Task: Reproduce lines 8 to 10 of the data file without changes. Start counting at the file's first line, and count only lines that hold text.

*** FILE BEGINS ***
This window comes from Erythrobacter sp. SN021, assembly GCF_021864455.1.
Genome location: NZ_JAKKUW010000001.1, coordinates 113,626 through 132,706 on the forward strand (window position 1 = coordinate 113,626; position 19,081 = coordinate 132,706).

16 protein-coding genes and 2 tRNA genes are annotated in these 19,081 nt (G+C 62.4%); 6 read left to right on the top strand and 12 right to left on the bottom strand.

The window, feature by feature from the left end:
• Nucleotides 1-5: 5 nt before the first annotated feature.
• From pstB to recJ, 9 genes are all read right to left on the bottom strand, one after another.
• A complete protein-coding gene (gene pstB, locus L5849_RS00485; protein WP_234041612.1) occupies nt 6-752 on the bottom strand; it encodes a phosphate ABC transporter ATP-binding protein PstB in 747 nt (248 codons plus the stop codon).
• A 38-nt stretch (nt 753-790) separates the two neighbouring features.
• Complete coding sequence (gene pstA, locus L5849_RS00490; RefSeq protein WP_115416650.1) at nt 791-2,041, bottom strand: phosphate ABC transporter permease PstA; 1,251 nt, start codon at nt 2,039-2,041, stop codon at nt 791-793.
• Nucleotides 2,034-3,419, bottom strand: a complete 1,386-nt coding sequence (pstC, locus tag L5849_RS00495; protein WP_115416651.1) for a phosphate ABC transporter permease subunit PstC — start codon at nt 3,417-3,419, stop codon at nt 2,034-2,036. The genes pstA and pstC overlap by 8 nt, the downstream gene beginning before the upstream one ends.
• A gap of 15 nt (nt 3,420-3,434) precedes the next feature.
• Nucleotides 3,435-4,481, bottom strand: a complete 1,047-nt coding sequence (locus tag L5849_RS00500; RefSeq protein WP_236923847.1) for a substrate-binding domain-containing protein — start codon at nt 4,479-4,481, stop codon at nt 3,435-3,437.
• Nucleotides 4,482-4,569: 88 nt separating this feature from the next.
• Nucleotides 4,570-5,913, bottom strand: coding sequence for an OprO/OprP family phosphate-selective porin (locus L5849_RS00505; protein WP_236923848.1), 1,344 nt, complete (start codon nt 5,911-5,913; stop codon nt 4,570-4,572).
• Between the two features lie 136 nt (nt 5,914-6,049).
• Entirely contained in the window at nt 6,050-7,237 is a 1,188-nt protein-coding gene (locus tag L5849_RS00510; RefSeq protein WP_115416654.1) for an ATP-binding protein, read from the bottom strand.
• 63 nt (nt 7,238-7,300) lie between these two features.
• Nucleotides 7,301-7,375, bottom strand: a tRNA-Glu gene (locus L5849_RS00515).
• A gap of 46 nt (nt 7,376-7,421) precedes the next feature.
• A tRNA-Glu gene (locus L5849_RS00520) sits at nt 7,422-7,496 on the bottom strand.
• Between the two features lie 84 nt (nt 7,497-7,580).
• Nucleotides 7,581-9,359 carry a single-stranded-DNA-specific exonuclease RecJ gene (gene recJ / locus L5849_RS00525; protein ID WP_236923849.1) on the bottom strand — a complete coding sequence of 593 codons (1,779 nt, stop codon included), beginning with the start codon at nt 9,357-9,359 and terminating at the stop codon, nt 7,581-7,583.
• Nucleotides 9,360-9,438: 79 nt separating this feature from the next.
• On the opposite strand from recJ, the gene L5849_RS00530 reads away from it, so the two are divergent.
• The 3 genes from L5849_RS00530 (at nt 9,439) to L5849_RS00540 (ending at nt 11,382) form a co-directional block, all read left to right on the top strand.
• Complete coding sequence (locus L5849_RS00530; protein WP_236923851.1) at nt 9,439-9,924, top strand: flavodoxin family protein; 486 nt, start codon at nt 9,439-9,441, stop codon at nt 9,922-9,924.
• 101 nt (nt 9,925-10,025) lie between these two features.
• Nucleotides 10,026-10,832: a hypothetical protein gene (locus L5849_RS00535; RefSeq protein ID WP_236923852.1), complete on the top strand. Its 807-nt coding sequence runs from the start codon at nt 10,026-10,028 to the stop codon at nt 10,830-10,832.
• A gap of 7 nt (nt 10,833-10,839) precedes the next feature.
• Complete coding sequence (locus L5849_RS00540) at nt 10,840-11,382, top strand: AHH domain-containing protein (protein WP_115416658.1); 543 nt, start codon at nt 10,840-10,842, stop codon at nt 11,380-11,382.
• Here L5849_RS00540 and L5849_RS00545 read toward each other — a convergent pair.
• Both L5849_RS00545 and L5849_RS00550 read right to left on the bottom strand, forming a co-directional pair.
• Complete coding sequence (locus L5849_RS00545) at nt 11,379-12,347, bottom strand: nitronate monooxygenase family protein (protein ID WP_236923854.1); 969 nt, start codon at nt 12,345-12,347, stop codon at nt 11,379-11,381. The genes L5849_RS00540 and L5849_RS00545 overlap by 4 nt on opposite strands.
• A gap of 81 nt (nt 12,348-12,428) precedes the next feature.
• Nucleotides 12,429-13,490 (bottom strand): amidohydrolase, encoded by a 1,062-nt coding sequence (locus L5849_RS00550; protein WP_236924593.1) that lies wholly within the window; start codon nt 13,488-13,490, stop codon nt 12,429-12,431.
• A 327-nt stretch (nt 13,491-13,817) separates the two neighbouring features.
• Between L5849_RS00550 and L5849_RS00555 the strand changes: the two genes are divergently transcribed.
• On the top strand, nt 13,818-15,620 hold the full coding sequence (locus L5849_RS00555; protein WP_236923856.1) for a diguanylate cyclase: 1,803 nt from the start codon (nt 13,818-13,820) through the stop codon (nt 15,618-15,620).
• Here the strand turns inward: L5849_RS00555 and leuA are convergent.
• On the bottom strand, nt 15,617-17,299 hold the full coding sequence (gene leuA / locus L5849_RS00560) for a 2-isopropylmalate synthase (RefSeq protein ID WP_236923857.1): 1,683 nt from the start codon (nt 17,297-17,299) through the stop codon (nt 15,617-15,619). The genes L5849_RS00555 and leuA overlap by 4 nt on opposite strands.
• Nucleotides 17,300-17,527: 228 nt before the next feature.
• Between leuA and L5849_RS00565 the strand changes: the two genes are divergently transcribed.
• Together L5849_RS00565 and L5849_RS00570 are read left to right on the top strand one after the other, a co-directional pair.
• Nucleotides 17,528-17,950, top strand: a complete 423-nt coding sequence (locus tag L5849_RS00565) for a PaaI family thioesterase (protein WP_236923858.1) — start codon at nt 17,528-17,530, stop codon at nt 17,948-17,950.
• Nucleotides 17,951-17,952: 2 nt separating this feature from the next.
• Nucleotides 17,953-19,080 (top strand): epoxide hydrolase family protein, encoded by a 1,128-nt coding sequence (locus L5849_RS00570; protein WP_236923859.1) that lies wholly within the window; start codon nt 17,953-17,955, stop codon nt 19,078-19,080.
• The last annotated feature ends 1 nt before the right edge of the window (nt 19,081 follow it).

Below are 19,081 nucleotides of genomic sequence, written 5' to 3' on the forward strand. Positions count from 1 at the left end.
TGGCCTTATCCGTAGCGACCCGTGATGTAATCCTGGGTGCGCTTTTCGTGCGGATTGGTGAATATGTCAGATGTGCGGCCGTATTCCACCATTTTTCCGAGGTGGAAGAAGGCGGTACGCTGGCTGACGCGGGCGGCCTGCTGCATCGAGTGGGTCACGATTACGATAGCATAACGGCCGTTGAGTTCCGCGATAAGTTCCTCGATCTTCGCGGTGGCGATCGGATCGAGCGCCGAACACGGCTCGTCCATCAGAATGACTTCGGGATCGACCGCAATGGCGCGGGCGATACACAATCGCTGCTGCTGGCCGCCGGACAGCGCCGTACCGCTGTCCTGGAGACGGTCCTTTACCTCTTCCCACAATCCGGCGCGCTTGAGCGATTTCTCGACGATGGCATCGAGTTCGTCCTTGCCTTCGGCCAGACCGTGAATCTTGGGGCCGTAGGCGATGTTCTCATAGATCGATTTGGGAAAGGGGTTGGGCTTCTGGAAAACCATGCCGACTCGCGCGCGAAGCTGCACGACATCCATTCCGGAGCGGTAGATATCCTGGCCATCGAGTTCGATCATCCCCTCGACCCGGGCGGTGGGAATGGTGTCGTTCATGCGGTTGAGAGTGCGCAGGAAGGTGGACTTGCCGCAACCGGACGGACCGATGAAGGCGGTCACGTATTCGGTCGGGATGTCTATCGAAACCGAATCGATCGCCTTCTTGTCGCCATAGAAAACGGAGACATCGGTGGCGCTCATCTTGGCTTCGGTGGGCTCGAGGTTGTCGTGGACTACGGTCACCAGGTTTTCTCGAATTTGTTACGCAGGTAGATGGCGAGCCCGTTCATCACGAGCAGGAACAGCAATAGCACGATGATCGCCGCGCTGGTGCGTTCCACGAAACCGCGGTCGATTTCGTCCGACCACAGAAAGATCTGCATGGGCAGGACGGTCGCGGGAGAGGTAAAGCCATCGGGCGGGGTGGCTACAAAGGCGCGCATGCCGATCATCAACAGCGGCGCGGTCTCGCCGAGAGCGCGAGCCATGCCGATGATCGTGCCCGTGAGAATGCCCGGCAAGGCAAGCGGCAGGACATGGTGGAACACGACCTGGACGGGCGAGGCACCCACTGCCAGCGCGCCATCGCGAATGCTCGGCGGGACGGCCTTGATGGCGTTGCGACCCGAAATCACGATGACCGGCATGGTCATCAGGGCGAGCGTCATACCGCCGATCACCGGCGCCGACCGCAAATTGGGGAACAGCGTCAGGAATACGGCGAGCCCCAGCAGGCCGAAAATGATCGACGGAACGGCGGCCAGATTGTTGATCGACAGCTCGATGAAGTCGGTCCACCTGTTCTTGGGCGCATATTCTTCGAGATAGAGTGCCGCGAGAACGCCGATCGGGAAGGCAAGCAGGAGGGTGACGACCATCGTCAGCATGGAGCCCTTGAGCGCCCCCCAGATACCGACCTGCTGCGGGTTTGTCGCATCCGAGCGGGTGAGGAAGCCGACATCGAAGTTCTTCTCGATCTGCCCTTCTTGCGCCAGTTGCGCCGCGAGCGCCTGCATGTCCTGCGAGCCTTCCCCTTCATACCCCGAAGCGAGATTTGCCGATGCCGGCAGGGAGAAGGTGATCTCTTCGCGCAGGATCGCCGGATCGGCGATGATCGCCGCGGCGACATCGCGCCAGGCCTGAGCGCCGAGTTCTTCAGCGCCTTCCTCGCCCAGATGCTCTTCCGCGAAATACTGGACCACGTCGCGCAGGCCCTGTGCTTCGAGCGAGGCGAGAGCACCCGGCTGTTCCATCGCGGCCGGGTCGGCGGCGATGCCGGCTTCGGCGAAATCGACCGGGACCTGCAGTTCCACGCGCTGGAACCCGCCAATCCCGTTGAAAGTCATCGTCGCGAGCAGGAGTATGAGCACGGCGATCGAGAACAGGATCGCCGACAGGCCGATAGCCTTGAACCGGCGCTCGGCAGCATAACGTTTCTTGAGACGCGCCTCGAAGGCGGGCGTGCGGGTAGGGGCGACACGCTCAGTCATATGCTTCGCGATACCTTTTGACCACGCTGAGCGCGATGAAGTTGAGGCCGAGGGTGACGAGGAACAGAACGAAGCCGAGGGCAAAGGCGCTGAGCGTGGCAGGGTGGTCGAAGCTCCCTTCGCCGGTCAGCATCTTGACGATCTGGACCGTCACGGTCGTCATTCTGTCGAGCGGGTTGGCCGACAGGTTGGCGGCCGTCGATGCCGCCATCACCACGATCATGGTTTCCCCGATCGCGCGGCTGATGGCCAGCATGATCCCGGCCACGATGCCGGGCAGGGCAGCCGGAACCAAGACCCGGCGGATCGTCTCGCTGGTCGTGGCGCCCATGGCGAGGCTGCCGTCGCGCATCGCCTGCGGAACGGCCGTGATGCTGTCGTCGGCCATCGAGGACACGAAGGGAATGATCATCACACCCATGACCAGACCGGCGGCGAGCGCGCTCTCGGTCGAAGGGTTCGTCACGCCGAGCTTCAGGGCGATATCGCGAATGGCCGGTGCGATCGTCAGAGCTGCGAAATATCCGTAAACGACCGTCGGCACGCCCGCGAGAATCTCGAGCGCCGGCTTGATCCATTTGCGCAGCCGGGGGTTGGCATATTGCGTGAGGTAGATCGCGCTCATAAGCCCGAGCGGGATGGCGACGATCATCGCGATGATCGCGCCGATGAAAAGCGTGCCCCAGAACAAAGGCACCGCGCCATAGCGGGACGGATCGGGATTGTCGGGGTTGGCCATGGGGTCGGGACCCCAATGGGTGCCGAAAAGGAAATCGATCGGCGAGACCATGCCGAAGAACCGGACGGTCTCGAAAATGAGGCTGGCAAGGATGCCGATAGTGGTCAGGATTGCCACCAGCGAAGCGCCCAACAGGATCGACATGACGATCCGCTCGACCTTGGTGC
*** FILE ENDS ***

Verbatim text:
• A 38-nt stretch (nt 753-790) separates the two neighbouring features.
• Complete coding sequence (gene pstA, locus L5849_RS00490; RefSeq protein WP_115416650.1) at nt 791-2,041, bottom strand: phosphate ABC transporter permease PstA; 1,251 nt, start codon at nt 2,039-2,041, stop codon at nt 791-793.
• Nucleotides 2,034-3,419, bottom strand: a complete 1,386-nt coding sequence (pstC, locus tag L5849_RS00495; protein WP_115416651.1) for a phosphate ABC transporter permease subunit PstC — start codon at nt 3,417-3,419, stop codon at nt 2,034-2,036. The genes pstA and pstC overlap by 8 nt, the downstream gene beginning before the upstream one ends.